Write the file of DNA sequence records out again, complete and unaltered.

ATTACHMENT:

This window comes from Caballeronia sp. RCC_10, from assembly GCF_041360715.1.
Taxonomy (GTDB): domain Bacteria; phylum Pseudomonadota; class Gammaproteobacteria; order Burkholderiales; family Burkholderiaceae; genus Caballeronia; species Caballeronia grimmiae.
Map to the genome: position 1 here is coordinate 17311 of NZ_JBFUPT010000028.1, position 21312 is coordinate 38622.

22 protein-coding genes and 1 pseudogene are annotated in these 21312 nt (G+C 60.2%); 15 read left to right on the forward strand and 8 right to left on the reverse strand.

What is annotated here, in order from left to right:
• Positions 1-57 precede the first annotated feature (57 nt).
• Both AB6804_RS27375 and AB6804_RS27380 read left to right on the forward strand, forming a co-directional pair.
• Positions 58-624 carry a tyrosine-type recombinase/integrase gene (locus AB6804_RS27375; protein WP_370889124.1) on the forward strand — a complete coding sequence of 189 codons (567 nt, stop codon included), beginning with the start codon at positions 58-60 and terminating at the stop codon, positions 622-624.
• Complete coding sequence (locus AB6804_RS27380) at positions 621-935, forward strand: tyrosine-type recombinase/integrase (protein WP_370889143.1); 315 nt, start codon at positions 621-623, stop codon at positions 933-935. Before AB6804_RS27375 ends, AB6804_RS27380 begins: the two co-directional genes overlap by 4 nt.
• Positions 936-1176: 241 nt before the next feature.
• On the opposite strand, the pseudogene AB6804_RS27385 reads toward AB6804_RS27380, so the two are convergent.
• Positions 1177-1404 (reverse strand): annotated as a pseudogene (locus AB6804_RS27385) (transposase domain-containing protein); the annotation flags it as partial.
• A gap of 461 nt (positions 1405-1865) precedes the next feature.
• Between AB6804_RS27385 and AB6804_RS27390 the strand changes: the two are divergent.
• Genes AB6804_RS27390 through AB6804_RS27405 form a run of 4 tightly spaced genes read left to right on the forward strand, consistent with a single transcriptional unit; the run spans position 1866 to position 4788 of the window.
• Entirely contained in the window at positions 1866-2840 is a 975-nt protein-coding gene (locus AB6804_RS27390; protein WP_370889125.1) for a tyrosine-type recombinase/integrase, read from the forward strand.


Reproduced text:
This window comes from Caballeronia sp. RCC_10, from assembly GCF_041360715.1.
Taxonomy (GTDB): domain Bacteria; phylum Pseudomonadota; class Gammaproteobacteria; order Burkholderiales; family Burkholderiaceae; genus Caballeronia; species Caballeronia grimmiae.
Map to the genome: position 1 here is coordinate 17311 of NZ_JBFUPT010000028.1, position 21312 is coordinate 38622.

22 protein-coding genes and 1 pseudogene are annotated in these 21312 nt (G+C 60.2%); 15 read left to right on the forward strand and 8 right to left on the reverse strand.

What is annotated here, in order from left to right:
• Positions 1-57 precede the first annotated feature (57 nt).
• Both AB6804_RS27375 and AB6804_RS27380 read left to right on the forward strand, forming a co-directional pair.
• Positions 58-624 carry a tyrosine-type recombinase/integrase gene (locus AB6804_RS27375; protein WP_370889124.1) on the forward strand — a complete coding sequence of 189 codons (567 nt, stop codon included), beginning with the start codon at positions 58-60 and terminating at the stop codon, positions 622-624.
• Complete coding sequence (locus AB6804_RS27380) at positions 621-935, forward strand: tyrosine-type recombinase/integrase (protein WP_370889143.1); 315 nt, start codon at positions 621-623, stop codon at positions 933-935. Before AB6804_RS27375 ends, AB6804_RS27380 begins: the two co-directional genes overlap by 4 nt.
• Positions 936-1176: 241 nt before the next feature.
• On the opposite strand, the pseudogene AB6804_RS27385 reads toward AB6804_RS27380, so the two are convergent.
• Positions 1177-1404 (reverse strand): annotated as a pseudogene (locus AB6804_RS27385) (transposase domain-containing protein); the annotation flags it as partial.
• A gap of 461 nt (positions 1405-1865) precedes the next feature.
• Between AB6804_RS27385 and AB6804_RS27390 the strand changes: the two are divergent.
• Genes AB6804_RS27390 through AB6804_RS27405 form a run of 4 tightly spaced genes read left to right on the forward strand, consistent with a single transcriptional unit; the run spans position 1866 to position 4788 of the window.
• Entirely contained in the window at positions 1866-2840 is a 975-nt protein-coding gene (locus AB6804_RS27390; protein WP_370889125.1) for a tyrosine-type recombinase/integrase, read from the forward strand.